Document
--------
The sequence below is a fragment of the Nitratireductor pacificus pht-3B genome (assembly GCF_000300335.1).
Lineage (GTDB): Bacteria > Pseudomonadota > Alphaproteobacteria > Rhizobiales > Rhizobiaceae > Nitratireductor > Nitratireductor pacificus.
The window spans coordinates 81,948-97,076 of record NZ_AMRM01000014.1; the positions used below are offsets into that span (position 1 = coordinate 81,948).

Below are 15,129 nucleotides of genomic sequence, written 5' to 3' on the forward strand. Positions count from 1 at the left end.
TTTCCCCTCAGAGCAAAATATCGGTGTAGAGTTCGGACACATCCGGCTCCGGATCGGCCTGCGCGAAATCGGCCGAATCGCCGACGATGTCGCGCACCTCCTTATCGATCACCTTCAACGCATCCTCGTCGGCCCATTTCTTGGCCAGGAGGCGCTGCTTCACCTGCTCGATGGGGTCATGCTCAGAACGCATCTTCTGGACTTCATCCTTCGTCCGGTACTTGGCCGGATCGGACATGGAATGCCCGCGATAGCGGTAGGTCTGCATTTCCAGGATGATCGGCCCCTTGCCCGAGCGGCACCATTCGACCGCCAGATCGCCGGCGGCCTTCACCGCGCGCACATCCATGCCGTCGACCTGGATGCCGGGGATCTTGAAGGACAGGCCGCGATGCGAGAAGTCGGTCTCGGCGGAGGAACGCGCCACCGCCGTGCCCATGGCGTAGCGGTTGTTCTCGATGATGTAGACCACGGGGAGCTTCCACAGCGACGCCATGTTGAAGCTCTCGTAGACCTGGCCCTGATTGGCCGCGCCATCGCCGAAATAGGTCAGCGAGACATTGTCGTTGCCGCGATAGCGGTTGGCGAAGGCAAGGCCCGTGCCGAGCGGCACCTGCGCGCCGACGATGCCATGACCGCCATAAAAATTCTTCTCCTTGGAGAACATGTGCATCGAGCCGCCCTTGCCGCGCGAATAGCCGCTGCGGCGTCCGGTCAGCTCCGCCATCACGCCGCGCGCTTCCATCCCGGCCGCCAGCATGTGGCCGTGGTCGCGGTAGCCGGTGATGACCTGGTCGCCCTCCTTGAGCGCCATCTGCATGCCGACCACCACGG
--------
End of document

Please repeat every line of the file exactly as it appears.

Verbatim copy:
The sequence below is a fragment of the Nitratireductor pacificus pht-3B genome (assembly GCF_000300335.1).
Lineage (GTDB): Bacteria > Pseudomonadota > Alphaproteobacteria > Rhizobiales > Rhizobiaceae > Nitratireductor > Nitratireductor pacificus.
The window spans coordinates 81,948-97,076 of record NZ_AMRM01000014.1; the positions used below are offsets into that span (position 1 = coordinate 81,948).

Below are 15,129 nucleotides of genomic sequence, written 5' to 3' on the forward strand. Positions count from 1 at the left end.
TTTCCCCTCAGAGCAAAATATCGGTGTAGAGTTCGGACACATCCGGCTCCGGATCGGCCTGCGCGAAATCGGCCGAATCGCCGACGATGTCGCGCACCTCCTTATCGATCACCTTCAACGCATCCTCGTCGGCCCATTTCTTGGCCAGGAGGCGCTGCTTCACCTGCTCGATGGGGTCATGCTCAGAACGCATCTTCTGGACTTCATCCTTCGTCCGGTACTTGGCCGGATCGGACATGGAATGCCCGCGATAGCGGTAGGTCTGCATTTCCAGGATGATCGGCCCCTTGCCCGAGCGGCACCATTCGACCGCCAGATCGCCGGCGGCCTTCACCGCGCGCACATCCATGCCGTCGACCTGGATGCCGGGGATCTTGAAGGACAGGCCGCGATGCGAGAAGTCGGTCTCGGCGGAGGAACGCGCCACCGCCGTGCCCATGGCGTAGCGGTTGTTCTCGATGATGTAGACCACGGGGAGCTTCCACAGCGACGCCATGTTGAAGCTCTCGTAGACCTGGCCCTGATTGGCCGCGCCATCGCCGAAATAGGTCAGCGAGACATTGTCGTTGCCGCGATAGCGGTTGGCGAAGGCAAGGCCCGTGCCGAGCGGCACCTGCGCGCCGACGATGCCATGACCGCCATAAAAATTCTTCTCCTTGGAGAACATGTGCATCGAGCCGCCCTTGCCGCGCGAATAGCCGCTGCGGCGTCCGGTCAGCTCCGCCATCACGCCGCGCGCTTCCATCCCGGCCGCCAGCATGTGGCCGTGGTCGCGGTAGCCGGTGATGACCTGGTCGCCCTCCTTGAGCGCCATCTGCATGCCGACCACCACGG